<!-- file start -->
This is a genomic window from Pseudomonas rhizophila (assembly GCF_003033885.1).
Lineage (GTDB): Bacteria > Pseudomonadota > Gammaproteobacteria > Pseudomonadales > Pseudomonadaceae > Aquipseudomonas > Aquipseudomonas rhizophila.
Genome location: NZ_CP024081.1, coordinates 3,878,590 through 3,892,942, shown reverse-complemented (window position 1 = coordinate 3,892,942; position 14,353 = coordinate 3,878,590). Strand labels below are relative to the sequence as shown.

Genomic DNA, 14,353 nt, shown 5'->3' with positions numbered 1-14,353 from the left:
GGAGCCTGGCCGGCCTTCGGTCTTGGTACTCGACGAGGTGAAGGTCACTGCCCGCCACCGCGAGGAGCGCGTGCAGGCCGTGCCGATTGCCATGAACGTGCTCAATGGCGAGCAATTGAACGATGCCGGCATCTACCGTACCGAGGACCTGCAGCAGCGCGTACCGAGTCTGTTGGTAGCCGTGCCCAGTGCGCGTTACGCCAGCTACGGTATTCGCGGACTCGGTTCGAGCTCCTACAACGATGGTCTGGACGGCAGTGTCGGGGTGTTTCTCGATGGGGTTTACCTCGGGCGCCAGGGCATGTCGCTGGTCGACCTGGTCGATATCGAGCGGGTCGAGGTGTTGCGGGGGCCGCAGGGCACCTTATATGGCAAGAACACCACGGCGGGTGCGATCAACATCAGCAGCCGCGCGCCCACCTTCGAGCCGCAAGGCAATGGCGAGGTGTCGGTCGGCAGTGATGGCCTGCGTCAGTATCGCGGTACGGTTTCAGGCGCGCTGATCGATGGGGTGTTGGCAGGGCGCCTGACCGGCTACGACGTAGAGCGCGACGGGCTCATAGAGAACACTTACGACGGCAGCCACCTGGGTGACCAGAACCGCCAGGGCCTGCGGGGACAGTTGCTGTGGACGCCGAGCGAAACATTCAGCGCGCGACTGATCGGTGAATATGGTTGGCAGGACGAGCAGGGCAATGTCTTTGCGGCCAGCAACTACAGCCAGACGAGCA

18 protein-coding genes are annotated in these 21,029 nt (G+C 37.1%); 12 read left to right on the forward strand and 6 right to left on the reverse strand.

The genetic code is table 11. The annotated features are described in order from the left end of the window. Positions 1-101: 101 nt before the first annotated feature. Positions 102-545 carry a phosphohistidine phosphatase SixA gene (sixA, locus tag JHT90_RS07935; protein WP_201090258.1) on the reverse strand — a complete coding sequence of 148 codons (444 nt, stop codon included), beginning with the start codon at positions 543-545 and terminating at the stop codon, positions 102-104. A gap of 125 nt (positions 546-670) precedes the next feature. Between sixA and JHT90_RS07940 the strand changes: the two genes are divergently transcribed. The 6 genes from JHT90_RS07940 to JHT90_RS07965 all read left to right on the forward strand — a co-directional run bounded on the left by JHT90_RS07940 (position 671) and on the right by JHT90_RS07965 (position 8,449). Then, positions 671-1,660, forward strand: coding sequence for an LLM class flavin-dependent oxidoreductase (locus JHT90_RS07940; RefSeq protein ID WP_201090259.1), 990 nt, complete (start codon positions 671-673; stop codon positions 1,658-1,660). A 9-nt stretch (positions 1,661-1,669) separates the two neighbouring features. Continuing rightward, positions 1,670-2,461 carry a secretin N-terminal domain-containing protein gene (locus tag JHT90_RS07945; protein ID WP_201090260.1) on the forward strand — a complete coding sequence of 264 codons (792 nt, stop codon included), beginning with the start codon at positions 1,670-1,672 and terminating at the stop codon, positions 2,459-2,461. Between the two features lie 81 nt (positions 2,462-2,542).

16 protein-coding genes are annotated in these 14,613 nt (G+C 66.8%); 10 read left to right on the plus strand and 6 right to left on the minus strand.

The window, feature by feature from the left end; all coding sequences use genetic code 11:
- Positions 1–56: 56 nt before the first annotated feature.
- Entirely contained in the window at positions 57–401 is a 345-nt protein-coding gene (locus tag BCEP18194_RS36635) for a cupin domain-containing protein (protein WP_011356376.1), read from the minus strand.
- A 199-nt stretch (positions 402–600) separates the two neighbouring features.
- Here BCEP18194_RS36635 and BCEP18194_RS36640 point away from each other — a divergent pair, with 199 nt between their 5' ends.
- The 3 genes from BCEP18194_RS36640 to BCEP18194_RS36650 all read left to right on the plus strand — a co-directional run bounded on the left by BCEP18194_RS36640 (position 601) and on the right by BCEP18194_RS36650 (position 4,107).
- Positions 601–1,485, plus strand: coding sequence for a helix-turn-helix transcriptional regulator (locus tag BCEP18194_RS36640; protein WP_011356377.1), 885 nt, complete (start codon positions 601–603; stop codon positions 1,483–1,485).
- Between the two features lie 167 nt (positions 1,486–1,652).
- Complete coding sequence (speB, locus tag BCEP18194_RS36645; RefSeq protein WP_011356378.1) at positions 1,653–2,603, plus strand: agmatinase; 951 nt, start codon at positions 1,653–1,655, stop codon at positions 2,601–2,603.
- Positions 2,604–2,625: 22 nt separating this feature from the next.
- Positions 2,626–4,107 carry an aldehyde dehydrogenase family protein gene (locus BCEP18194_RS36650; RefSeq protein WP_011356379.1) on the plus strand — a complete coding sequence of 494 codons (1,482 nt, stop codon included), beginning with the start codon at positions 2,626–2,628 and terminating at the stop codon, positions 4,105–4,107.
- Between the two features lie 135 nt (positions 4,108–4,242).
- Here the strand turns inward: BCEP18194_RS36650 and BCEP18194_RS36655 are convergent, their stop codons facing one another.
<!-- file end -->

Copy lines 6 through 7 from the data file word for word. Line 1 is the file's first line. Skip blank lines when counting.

18 protein-coding genes are annotated in these 21,029 nt (G+C 37.1%); 12 read left to right on the forward strand and 6 right to left on the reverse strand.

The genetic code is table 11. The annotated features are described in order from the left end of the window. Positions 1-101: 101 nt before the first annotated feature. Positions 102-545 carry a phosphohistidine phosphatase SixA gene (sixA, locus tag JHT90_RS07935; protein WP_201090258.1) on the reverse strand — a complete coding sequence of 148 codons (444 nt, stop codon included), beginning with the start codon at positions 543-545 and terminating at the stop codon, positions 102-104. A gap of 125 nt (positions 546-670) precedes the next feature. Between sixA and JHT90_RS07940 the strand changes: the two genes are divergently transcribed. The 6 genes from JHT90_RS07940 to JHT90_RS07965 all read left to right on the forward strand — a co-directional run bounded on the left by JHT90_RS07940 (position 671) and on the right by JHT90_RS07965 (position 8,449). Then, positions 671-1,660, forward strand: coding sequence for an LLM class flavin-dependent oxidoreductase (locus JHT90_RS07940; RefSeq protein ID WP_201090259.1), 990 nt, complete (start codon positions 671-673; stop codon positions 1,658-1,660). A 9-nt stretch (positions 1,661-1,669) separates the two neighbouring features. Continuing rightward, positions 1,670-2,461 carry a secretin N-terminal domain-containing protein gene (locus tag JHT90_RS07945; protein ID WP_201090260.1) on the forward strand — a complete coding sequence of 264 codons (792 nt, stop codon included), beginning with the start codon at positions 1,670-1,672 and terminating at the stop codon, positions 2,459-2,461. Between the two features lie 81 nt (positions 2,462-2,542).